Thursday, November 27, 2008

Zen Dayley: One more for the MLBTV chorus

Please check out the piece The Tao has penned on the possibility of the MLB Network being available to Canada.

One takeaway is that you-know-who, Rogers Communications, "already holds a license in Canada for an all-baseball-all-the-time diginet, but they haven't moved on it." Please hold off the Rogers-bashing -- please don't say that greatest oxymoron going in corporate Canada is "Rogers Communications" -- and say that one hopes that this gets picked up by the bigger media outlets and that Rogers does move on this in time for the network's Jan. 1, 2009 debut. As The Tao notes, Rogers recently made College Sports Television (CSTV) available to digital subscribers (those ratings to watch Pac-10 women's volleyball must be sky-high in Guelph and Kitchener).

The NFL Network, which as Bob McCown has harped on, is "unwatchable," is on basic digital packages. Soccer fans have GolTV and Setanta Sports. MLSE has its Leafs TV and Raptors NBA TV offerings. True, some of those channels are struggling, which might be why Rogers is reluctant to add carriage.

The hardcore Seamheads, a niche audience but a desired niche audience, are only right if they want to pay a little more to get something outside the traditional Jays-focused coverage, where people who believe Russ Adams would make a quality designated hitter are not only humoured but taken seriously.

So, just to add to the Seamhead echo chamber: "I want my MLBTV."

(Quick, photo of Matt Stairs coaching hockey or the latest about Madonna and A-Rod, what turns your crank more? There is no wrong answer, or right one.)

Let Ken Slate enjoy his turkey, dammit!

It's a bit of gas -- you have to understand, people who grow up outside Bath, Ontario maintain a very low amusement quotient -- to read Hindustan Times piece about R&D, the Pittsburgh Pirates' Indian pitching prospects Dinesh Patel and Rinku Singh.
Both have been signed by five-time World Series Champion club Pittsburgh Pirates for an undisclosed sum that may be in crores of rupees, their families indicated, and in doing so have sparked a remarkable interest in the hitherto unknown American sport of baseball in their backward, dusty Uttar Pradesh villages.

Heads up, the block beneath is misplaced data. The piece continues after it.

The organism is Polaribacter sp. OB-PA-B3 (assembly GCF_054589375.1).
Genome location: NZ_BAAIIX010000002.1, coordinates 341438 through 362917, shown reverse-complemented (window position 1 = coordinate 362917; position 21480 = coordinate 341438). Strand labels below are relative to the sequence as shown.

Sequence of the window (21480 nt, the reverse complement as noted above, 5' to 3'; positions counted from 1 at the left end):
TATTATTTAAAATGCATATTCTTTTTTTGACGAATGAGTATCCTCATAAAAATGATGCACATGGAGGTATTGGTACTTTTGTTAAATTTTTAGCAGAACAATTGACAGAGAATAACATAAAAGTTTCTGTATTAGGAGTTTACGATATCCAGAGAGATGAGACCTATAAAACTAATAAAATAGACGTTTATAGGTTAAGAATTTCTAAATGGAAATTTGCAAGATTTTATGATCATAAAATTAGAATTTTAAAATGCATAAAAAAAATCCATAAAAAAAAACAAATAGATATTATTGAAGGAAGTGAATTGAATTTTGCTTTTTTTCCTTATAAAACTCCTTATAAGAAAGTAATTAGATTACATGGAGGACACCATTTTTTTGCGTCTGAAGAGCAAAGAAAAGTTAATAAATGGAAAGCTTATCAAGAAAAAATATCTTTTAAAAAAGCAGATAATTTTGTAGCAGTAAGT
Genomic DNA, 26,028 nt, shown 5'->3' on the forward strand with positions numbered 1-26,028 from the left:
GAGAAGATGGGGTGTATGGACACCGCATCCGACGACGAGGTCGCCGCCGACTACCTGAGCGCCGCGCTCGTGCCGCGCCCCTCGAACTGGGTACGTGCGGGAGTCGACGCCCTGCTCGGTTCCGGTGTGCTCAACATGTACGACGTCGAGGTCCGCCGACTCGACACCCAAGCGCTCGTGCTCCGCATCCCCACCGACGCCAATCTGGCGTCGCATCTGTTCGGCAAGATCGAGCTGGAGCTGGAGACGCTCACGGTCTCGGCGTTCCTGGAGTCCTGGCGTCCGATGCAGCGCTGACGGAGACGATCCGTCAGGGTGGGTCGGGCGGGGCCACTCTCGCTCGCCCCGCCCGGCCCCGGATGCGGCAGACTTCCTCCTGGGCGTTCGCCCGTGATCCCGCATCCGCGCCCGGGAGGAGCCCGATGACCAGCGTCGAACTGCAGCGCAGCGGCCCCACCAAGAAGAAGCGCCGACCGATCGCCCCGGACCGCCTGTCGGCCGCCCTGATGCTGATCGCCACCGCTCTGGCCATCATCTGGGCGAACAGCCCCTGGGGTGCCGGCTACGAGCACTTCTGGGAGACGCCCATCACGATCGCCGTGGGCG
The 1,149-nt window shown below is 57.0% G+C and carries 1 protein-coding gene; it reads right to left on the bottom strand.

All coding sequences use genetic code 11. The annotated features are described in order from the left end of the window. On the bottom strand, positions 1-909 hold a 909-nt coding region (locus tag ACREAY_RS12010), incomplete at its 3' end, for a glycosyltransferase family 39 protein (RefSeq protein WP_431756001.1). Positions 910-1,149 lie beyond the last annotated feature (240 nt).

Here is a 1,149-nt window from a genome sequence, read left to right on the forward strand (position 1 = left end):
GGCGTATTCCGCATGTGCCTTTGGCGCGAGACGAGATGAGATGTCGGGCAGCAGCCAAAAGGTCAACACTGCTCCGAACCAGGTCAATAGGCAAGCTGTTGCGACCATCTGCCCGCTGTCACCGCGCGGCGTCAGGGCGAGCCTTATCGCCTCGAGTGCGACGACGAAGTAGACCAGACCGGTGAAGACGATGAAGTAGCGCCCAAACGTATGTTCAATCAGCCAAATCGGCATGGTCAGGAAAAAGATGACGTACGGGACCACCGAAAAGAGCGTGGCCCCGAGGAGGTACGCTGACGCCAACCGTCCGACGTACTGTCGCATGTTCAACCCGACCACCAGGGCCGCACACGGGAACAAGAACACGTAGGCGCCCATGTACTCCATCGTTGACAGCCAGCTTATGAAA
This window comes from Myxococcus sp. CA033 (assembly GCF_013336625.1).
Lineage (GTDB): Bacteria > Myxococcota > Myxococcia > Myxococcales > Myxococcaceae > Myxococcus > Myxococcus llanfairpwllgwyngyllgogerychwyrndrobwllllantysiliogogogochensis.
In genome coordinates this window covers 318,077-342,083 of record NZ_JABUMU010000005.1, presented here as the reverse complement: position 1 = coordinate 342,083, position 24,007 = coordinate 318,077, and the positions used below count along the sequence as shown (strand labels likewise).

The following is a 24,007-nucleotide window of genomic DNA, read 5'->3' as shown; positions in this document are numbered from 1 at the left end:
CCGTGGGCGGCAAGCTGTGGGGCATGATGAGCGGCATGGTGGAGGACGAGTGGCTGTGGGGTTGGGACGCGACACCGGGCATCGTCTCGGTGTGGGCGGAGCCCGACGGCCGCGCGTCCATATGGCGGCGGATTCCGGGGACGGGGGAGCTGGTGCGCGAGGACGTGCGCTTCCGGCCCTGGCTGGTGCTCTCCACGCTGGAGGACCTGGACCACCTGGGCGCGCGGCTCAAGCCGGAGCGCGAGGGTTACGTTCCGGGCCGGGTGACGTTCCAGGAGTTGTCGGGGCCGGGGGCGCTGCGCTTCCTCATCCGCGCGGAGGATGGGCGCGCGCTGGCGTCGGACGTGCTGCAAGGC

The biggest difference between sports writing in North America and South Asia is probably seeing "World Series Champion" and "Pittsburgh Pirates" in the same sentence. The article says Patel has inspired a "baseball mania" in his village, which one hopes makes the New Jersey sportswriter who slammed the signing as "outsourcing" choke on his turkey, just for a second.

The other amusing part is that Singh, back home, was considered a "loafer" for being a jock. A loafer? Does that not evoke John Kruk's famous, "I ain't an athlete, I'm a ballplayer" line?

Damn, the Jays

  • Big League Stew's 101 things to be thankful for include Dan Shulman and The Tao of Stieb.

  • Our columnist Scott Carson would obviously know this better than some ass-talker, but is Mike Mussina really "the least favourite human being" of Cito Gaston's? Time forgives, and Cito's supposed to be a class act ... but anyway, this deserved to have some soy sauce slathered over it:
    "So the debate now begins, whether or not 'The Moose' belongs among the greats of the game in the Hall of Fame. I say NO. His career win total only ranks him 33rd all-time and if Bert Blyleven with 287 wins and 3,701 strikeouts (fifth all-time) can't get in with his numbers then Mussina's doesn't quite cut it either. Plus, in my 16 seasons on the baseball beat, I never came across a more condescending athlete than Mussina. I witnessed him talking down to many sportswriters and broadcasters."
    Thank god "talking down" to people doesn't get one disqualified from other honours -- we'd have no Golden Globes or Academy Awards, or serious literary prizes. Carson's main blurbage was a piece on the Jays, that frankly, was seven kinds of crazy.

    Forget the fact that win totals are a poor barometer for a second. Mussina's 270 wins is fifth among pitchers whose have pitched in the era of 5-man rotations, after guys named Maddux, Clemens, Glavine and Johnson. He has the same .638 winning percentage as Jim Palmer, who wasn't exactly smiles and sunshine. Who said being nice was a prereq for a ballplayer, anyway?

  • The Jays were involved in two of the five best pitching performances of last season. Remember Jesse Carlson's effort in that May game where A.J. Burnett lost it in relief?
From UP villages to US baseball fields (Anuraaq Singh, Hindustan Times)

No comments: